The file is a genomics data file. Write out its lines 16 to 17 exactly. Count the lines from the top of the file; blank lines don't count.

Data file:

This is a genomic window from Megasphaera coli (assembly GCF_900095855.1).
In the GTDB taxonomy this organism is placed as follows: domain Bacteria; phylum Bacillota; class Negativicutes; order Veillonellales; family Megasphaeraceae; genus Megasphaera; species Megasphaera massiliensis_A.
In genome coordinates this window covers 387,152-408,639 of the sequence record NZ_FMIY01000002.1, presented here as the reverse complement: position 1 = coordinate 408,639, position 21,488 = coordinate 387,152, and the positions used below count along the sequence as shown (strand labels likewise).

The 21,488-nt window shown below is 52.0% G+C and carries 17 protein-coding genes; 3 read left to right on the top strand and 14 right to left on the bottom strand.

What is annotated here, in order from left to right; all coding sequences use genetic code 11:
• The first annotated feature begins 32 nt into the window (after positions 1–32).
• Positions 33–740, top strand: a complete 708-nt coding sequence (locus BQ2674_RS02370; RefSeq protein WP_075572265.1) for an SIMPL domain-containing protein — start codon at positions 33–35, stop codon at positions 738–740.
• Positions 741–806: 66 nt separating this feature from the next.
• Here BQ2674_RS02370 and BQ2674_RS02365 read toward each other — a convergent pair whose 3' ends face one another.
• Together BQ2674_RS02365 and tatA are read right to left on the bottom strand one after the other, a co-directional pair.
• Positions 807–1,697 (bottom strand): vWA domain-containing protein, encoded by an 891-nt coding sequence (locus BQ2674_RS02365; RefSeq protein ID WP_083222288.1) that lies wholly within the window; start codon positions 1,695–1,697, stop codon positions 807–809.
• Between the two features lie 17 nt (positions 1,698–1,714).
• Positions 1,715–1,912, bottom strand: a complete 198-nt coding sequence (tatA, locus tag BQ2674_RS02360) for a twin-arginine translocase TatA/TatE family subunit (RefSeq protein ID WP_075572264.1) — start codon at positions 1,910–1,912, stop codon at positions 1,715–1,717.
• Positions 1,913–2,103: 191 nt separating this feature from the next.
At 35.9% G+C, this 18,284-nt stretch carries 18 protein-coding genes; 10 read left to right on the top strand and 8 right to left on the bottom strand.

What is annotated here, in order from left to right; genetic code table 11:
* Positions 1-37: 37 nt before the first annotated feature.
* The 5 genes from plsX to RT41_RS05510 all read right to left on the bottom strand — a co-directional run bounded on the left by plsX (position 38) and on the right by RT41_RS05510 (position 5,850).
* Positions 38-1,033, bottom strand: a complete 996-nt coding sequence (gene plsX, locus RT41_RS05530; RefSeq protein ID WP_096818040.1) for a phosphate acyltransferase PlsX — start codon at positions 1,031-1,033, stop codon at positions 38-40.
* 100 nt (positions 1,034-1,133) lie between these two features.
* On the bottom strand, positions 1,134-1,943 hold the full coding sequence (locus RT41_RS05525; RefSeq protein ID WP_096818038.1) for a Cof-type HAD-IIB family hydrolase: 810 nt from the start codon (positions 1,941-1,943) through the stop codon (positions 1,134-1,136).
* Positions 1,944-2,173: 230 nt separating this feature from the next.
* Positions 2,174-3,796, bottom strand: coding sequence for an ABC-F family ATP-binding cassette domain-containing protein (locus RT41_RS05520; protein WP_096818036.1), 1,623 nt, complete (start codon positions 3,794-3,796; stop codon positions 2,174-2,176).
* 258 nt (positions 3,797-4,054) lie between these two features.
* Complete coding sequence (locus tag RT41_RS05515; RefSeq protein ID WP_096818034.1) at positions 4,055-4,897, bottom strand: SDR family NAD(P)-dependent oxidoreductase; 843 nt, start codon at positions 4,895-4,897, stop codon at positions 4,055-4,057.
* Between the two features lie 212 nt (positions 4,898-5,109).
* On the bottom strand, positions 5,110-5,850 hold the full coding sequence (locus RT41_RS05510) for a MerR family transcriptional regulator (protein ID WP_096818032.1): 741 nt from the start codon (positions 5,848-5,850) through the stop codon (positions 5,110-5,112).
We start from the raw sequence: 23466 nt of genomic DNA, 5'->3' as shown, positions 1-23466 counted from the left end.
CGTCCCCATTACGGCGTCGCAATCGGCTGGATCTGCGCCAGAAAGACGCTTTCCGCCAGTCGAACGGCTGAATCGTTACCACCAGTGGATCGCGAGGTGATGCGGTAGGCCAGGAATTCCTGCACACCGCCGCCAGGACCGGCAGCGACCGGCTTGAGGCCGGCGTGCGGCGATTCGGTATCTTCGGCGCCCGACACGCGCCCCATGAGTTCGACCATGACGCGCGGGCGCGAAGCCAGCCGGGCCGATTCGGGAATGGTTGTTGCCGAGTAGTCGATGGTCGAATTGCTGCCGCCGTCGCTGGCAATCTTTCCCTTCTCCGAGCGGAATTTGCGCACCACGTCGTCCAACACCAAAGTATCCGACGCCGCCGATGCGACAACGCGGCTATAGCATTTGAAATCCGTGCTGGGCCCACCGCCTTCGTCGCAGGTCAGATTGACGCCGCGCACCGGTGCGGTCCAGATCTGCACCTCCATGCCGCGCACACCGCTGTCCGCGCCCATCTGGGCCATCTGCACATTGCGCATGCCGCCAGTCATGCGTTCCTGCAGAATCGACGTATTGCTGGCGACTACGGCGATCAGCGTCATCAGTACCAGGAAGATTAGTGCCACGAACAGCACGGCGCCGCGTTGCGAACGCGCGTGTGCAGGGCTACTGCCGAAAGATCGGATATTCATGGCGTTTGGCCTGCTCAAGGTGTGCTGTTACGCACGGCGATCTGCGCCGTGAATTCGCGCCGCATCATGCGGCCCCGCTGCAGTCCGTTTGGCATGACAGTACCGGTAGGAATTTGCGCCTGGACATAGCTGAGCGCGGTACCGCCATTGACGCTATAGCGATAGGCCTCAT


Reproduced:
What is annotated here, in order from left to right; genetic code table 11:
* Positions 1-37: 37 nt before the first annotated feature.